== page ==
According to the Bible, when I receive a blessing in my life, God is behind it (James 1:17).  Also according to the Bible, when I walk through horrendous trials in my life, God is behind it (James 1:2-4).  In fact, according to the Bible, just about the only thing that we can say that God is not behind is the temptation to sin that we experience.  James 1:13-15 makes it very clear that such temptations come from the sin that dwells within us.  We dare not cast the blame for our sinful desires on God!  It is our own indwelling sin that rises up and produces fruit - God does not implant some alien sinful desire in us - it is wholly natural. What is fascinating about all of this, though, is that God is very much in control of the consequences of the fruit of our sinful desires, and our sin leads us into various trials.  For what trial or hardship would ever have arisen outside of the sinful state of humanity?  Would we suffer hunger or sickness or loss of loved ones?  No, all hardship is a result of our transgressions of God's perfect law.  But apparently, not all hardship is an actual wrathful, just punishment for our transgressions of God's perfect law.

In fact, in James 1:2, we are even told to "count is all joy...when you meet trials of various kinds."  We are told that such trials produce steadfastness, which - when allowed to exercise its full effect - makes us "perfect and complete, lacking in nothing" (verse 4).

So, trials are good, but trials comes as a result of sin, and sin is born through the ripening of temptation.  The start of this chain reaction takes place in our own wicked hearts, and the end is a pure product of God - something that verse 17 of James 1 calls a "good and perfect gift from above, coming down from the Father of Lights."  But if that's the case, then why does it feel like He's punishing us?

I think this is where we have to make a distinction between loving discipline and just punishment.  A just punishment for our sins would be an immediately enforced, eternally enduring Second Death.  This was the wrath that Christ took for us on the cross when He suffered in our place (if we are truly believers).  A loving discipline, however, is a measure designed by a loving Father to keep a child away from a just punishment.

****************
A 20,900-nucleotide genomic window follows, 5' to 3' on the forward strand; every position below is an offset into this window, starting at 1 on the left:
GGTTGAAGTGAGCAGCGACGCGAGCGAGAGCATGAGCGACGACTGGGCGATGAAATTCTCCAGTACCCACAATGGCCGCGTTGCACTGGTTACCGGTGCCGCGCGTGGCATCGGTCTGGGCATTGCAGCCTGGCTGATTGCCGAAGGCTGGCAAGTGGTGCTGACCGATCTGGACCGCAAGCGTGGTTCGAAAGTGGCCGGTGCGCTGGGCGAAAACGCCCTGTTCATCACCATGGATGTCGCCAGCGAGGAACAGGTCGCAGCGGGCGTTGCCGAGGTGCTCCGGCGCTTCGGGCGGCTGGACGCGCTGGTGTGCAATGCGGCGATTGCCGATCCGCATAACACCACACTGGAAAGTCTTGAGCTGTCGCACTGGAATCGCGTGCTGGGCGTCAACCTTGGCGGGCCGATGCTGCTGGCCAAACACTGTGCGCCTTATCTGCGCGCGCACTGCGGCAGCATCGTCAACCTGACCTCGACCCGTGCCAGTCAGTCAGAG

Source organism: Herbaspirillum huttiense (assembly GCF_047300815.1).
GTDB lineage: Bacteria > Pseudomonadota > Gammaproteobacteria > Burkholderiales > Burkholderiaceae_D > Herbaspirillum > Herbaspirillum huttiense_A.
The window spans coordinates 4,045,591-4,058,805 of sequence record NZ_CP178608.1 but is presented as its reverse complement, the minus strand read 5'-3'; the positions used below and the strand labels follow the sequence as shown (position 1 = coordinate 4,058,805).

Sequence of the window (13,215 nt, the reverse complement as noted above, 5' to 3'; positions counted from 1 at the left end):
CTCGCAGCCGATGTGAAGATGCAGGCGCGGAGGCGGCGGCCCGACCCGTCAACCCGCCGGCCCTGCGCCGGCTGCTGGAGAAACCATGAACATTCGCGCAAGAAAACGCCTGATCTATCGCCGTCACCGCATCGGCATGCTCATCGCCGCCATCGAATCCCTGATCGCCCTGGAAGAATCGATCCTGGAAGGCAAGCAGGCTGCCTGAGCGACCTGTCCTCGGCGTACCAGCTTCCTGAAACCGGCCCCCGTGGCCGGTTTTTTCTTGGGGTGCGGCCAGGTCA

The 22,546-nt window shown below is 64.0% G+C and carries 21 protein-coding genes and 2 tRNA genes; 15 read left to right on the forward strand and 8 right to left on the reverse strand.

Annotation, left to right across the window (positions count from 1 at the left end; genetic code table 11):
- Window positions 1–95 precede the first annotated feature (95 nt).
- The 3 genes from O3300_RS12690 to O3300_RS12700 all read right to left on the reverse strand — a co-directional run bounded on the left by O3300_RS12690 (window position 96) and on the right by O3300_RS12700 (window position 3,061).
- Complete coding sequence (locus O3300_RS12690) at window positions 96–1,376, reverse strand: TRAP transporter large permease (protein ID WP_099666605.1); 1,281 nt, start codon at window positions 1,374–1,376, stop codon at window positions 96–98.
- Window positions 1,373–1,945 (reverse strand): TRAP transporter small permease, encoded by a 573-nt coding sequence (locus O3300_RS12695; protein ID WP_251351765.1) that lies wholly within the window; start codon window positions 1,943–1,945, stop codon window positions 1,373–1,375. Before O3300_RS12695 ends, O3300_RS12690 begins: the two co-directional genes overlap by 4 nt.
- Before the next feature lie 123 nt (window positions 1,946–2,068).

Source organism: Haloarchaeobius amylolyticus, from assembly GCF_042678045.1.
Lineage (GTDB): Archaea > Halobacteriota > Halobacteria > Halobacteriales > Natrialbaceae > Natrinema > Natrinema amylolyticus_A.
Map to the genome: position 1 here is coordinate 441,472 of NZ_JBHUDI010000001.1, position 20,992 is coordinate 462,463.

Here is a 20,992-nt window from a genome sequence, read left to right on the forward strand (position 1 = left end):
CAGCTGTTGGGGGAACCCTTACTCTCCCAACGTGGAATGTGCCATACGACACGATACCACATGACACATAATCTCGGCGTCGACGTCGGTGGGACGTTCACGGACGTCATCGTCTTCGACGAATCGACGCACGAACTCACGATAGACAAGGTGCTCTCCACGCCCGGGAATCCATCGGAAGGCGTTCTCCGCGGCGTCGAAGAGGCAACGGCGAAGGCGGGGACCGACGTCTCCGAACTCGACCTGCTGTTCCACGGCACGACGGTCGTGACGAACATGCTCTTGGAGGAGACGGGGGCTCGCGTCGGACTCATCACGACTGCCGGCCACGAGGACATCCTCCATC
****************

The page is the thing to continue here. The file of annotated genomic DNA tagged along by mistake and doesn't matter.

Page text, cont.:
When I discipline my daughter for taking away something from her sister, it is not because I hate her.  It's not even really because I'm angry with her.  I discipline her because I want her to learn how to live righteously so that she will avoid a just retribution (from God and from the state) for a crime like stealing.

So, in a situation like that, my daughter actually ought to thank me for her stinging backside.  It was a good gift coming from her father.  It was meant to produce steadfastness, which, if allowed to have its full effect, would lead her toward perfection and completeness.  It was given completely in love and ought to be received with total thankfulness.

I sin, but God still just keeps handing out the good and perfect gifts.  Sometimes they seem to come in response to something I've done, and sometimes they just seem to come out of the blue.  But all of the time they are loving gifts, designed by a perfect Father to accomplish a perfect purpose in my life, whether they be heapings of joy-filled blessings or long valleys of soul-crushing trials.  One is just as good as another in God's perfect plan, and so I have to learn to "count it all joy."